Annapurna Food And Beverages, is a Annupurna group which started operations from the year 1952 with launch of Annapurna Desi Ghee. Initially, its focus was on dairy and agro bas
With growing health consciousness and boosted by tourism and with shortage of water, the packaged water drink has seen a tremendous growth over years. The water shortage around the world and particularly in third world countries has opened new avenues for bottled water Industry. If a comparison is made on the growth and status of Indian Bottled Industry with western or Asian market, India are far behind in terms of quantum, infrastructure, professionalism & standards? implementation.
In the initial years, there was free play of markets, with fly-by-night operators, packaged water growth had been enormous at the rate of 40%. The price points also varied from satchet price of Rs.1/ - to Rs.30/- per litre. Unscrupulous recycling by mafia of major brands and media coverage of the
FSSAI is considering a new amendment to the existing standards of packaged drinking water which is offered or sold through vending machines. Currently, packaged water comes under the specification of FSSAI Regulations 2011 while it does not cover water sold through vending machines.
The proposed amendment by FSSAI for the drinking water from vending machines will have to comply with the parameters specified for packaged drinking water and will be exempted from the requirement of certification mark of the Bureau of Indian Standards (BIS).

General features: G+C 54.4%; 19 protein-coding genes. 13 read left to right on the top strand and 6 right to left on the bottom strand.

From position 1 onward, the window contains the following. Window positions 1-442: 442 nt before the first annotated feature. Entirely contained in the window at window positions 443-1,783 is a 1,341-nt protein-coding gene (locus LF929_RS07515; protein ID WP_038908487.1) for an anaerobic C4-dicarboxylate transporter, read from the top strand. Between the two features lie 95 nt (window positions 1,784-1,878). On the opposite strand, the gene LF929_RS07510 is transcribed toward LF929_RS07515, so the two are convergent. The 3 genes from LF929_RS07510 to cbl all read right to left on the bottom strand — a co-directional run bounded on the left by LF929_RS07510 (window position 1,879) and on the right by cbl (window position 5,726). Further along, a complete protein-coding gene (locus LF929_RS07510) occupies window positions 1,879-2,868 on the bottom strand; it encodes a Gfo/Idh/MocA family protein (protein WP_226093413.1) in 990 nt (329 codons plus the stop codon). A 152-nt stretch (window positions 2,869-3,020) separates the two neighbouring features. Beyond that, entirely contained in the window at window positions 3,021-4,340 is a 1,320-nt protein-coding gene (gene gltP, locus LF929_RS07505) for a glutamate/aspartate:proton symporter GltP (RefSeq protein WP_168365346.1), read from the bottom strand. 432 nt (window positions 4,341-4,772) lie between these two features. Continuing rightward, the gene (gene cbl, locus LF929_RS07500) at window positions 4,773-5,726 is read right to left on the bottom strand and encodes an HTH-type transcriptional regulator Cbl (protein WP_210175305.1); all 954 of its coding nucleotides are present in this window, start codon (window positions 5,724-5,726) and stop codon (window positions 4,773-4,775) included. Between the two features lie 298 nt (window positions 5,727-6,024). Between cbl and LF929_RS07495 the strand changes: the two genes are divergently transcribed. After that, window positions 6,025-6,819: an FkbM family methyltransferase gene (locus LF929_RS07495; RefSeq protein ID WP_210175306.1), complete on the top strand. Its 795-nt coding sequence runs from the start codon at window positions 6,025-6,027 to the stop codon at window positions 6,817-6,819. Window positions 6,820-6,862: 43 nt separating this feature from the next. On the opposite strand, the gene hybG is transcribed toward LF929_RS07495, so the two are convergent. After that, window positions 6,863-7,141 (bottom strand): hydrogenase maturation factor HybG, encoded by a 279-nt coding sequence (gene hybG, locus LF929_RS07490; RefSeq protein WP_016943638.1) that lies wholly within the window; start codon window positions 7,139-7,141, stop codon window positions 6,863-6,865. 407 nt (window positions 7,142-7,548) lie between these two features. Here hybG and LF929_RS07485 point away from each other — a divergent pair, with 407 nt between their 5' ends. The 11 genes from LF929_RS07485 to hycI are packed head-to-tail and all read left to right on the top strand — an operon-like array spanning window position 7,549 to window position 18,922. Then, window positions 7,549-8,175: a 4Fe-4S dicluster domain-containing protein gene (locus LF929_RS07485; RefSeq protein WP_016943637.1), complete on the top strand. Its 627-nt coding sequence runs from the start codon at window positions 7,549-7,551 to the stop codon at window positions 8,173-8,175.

University of New York study finds several micro plastic particles in packaged water. It has conducted the study from 19 locations in nine countries on five continents. These included Brazil, China, India, Indonesia, Kenya, Lebanon, Mexico, Thailand and the United States. The plastic debris, which was found in 93 per cent of the tested samples, included polypropylene, nylon and polyethylene terephthalate (PET). The global average was 325 particles per litre. Particle concentration ranged between zero and over 10,000 likely plastic particles in a single bottle. The study was supervised by Sherri Mason, chair, department of geology and environmental sciences, State University of New York at Fredonia, and a leading micro plastics researcher.